Impress Me

I’ve been seeing a lot of crappy resumes lately, many coming from so-called “professionals.” At first I thought these were anomalies. But I have seen so many lately that I can’t possibly keep quiet. So instead of being the passive aggressive, quietly seething, HR Pro, I am going to provide job seekers with some resume advice…warning rant ahead!

1.  Use a cover letter to inject some personality into your resume.  Explain why you are a fit for the job, why you want to work there, it doesn’t have to be an 800 word missive but it is a nice way to get a feel for your experience and personality.  Without one I may still call you but a nicely worded letter gives you a bit of a leg up.

2.  Tailor your cover letter to the job and the company.  If your cover letter says you are interested in joining Macy’s but the position you applied for is at Dillard’s, your candidacy is already sunk. I feel so strongly about this that I would say if you don’t have time to write a tailored cover letter, just skip it.

3.  Spend some time on your resume - I’m not kidding here.  Seriously, get to know your resume.  Have multiple people review it.  You do not want a single mistake on your resume.  Are your bullet points lined up? Are you using the same font throughout? I realize this may sound nitpicky but your resume is my first impression of your work.  If it’s sloppy and riddled with mistakes I assume that is the kind of employee you will be.

4.  Have a LinkedIn profile…please, please, have a LinkedIn profile. I’m begging you…do I have to repeat that? When I search for a candidate and don’t see a LinkedIn profile I think two thoughts: a.) They aren’t really serious about finding a job or b.) They are a Luddite who doesn’t think LinkedIn is necessary. You may or may not find a job through LinkedIn but it is one more place to get your name out there and in a pool of searchable professionals. Also, you can add relevant information to your LinkedIn profile that is not on your resume.

5. If you are looking to move into a different field, you have a tough (but not impossible) job which means you need to work even harder.  You need to utilize all means available to demonstrate that you can be good at your new field.  This includes things like a customized cover letter explaining why you are looking to move out of your current field. It also means you should probably have some on-the-side experience (volunteering, blogging, etc. ;) in the field you want to move into. Make sure to place this info in your resume and cover letter.

Finally, please impress me. I realize that your resume is not a fair or accurate display of who you are.  It is a flat piece of paper that can in no way demonstrate the value you contribute to your current or previous employers. Unfortunately though, until someone comes up with a better method I have to work off your resume. This flat piece of paper is your foot in the door.

So that is why I say “Impress Me!” I don’t want to see another bland resume extolling your virtues of coming to work on time and getting your filing done.  That doesn’t make you stand out.  I already assume you can get to work on time and do your assigned duties.  Instead, tell me about how you revolutionized the filing process at your work.  How you got a 2 year backlog caught up, and do it with a resume that doesn’t have grammar, usage or formatting errors. You are asking me to take a risk and hire you, please do me the favor of putting your best work in front of me.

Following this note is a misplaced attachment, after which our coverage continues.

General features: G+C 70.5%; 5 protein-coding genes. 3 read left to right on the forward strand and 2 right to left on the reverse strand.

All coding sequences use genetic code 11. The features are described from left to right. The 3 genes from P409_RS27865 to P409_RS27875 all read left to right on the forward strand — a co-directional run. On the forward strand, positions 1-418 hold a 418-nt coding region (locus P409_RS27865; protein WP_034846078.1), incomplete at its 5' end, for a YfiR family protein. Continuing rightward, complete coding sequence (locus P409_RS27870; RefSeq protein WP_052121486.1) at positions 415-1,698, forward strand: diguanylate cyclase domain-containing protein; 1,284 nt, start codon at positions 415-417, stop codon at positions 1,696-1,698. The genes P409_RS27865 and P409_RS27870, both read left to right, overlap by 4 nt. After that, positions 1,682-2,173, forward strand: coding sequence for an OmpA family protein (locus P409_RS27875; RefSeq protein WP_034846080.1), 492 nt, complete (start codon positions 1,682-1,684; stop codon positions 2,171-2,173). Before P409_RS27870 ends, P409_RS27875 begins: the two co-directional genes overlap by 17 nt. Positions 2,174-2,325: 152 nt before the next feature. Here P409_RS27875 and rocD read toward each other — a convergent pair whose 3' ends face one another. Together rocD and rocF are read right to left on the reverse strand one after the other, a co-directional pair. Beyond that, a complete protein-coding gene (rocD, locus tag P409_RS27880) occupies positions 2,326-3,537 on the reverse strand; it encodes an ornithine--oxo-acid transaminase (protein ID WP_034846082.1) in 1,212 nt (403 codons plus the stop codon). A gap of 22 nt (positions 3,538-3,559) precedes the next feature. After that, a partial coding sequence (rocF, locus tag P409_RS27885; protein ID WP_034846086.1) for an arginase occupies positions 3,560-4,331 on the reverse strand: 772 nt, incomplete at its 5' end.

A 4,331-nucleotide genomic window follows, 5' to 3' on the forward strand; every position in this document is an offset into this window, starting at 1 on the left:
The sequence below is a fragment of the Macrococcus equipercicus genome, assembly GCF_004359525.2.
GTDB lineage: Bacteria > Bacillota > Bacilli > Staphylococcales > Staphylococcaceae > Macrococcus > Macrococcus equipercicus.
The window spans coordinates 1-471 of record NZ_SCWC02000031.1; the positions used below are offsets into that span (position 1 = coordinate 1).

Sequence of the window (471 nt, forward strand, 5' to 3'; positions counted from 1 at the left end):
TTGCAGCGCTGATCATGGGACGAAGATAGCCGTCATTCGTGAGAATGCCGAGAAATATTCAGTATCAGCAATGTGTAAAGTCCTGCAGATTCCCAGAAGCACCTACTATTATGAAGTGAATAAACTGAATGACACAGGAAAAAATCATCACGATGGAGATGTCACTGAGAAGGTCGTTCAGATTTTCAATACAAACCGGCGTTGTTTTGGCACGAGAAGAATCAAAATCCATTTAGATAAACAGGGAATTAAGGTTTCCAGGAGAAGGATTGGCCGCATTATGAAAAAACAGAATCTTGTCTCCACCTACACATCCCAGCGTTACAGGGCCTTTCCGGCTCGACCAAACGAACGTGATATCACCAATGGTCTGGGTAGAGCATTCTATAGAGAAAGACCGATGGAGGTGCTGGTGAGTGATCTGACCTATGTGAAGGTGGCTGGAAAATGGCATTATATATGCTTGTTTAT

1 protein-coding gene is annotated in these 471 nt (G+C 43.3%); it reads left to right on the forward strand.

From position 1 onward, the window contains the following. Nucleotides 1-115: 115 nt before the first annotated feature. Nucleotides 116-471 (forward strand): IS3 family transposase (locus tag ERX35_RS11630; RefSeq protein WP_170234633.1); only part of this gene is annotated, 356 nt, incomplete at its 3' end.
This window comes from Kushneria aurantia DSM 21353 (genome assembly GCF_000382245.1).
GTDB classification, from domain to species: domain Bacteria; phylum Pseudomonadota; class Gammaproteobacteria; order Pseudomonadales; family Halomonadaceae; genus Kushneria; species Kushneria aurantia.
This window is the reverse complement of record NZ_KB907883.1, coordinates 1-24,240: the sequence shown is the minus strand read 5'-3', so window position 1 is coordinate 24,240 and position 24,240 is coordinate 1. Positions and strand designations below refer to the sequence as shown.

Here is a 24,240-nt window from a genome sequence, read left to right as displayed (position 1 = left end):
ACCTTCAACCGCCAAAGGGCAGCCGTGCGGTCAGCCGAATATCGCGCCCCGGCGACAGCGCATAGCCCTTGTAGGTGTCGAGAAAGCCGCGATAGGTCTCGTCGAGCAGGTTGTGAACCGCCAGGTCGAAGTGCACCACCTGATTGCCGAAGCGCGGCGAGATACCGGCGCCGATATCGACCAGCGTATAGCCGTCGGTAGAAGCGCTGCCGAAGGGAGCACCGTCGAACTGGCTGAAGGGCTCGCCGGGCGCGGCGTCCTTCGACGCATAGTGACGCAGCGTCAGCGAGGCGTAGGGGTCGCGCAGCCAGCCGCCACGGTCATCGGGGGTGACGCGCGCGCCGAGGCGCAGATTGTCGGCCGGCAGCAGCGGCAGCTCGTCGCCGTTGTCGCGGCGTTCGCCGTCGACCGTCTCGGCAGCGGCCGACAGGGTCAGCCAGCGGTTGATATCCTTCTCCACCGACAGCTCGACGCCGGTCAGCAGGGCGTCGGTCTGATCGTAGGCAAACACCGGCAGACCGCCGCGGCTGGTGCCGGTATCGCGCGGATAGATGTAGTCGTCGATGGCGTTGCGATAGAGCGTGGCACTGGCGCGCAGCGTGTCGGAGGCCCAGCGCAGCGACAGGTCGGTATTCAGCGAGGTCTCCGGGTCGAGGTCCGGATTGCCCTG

Looking for some good resume and job search advice? Not sure where to turn? Check out my Resources page.  Just after recommended HR blogs I have links to some great career websites.  Know of one that I don’t have listed? Let me know.

 

 

 

 

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  • http://twitter.com/edsiusa edsiusa

    This is a great reminder that there is always a real live person reading your resume and cover letter once you send it. Injecting personality into your words and researching the company and why you would be a good fit are particularly important!

    • Melissa

      Yes, although there are a lot of companies that have filters for reviewing resumes many companies and recruiters (like me) still go and read through them. Thanks for the comment.

  • http://road-to-sanitarium.blogspot.in/ Jay

    Hi Melissa,

    I stumbled upon your blog by chance and found it to be a wonderful resource of HR practices.

    I totally agree with your line of thought in this post. In a world of growing population and competition, one needs to portray one’s image in newer and more creative methods.

    The stress on possessing a Linkedin profile only underscores the fact that online presence is an essential commodity nowadays.

    What are your thoughts on the concept of video resumes, Melissa? Are they as effective as paper resumes, possibly more effective?

    Loved reading this post and glad that I visited this site.

    Regards,

    Jay
    http://road-to-sanitarium.blogspot.in/

    • Melissa

      Hi Jay,

      Thanks for the comment and glad to hear you found the site helpful.

      I think video resumes will have a place eventually but I don\’t know that it will replace traditional resumes. Personally, I love the concept because it helps me answer the following really easily:
      1. how does the candidate speak and communicate?
      2. (Depends on the job) Can I put this person in front of Senior Managers, Customers, other employees?
      3. I still get all the basic info on their background and career

      I hope we see a movement towards more use of video in interviewing as well.